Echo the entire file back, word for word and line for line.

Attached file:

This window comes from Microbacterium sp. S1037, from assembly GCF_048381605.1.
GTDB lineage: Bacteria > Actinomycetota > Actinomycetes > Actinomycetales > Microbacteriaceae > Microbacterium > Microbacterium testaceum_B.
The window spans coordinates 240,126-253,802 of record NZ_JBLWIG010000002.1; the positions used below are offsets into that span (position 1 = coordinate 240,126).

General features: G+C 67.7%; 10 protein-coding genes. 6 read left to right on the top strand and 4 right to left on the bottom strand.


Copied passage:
This window comes from Microbacterium sp. S1037, from assembly GCF_048381605.1.
GTDB lineage: Bacteria > Actinomycetota > Actinomycetes > Actinomycetales > Microbacteriaceae > Microbacterium > Microbacterium testaceum_B.
The window spans coordinates 240,126-253,802 of record NZ_JBLWIG010000002.1; the positions used below are offsets into that span (position 1 = coordinate 240,126).

General features: G+C 67.7%; 10 protein-coding genes. 6 read left to right on the top strand and 4 right to left on the bottom strand.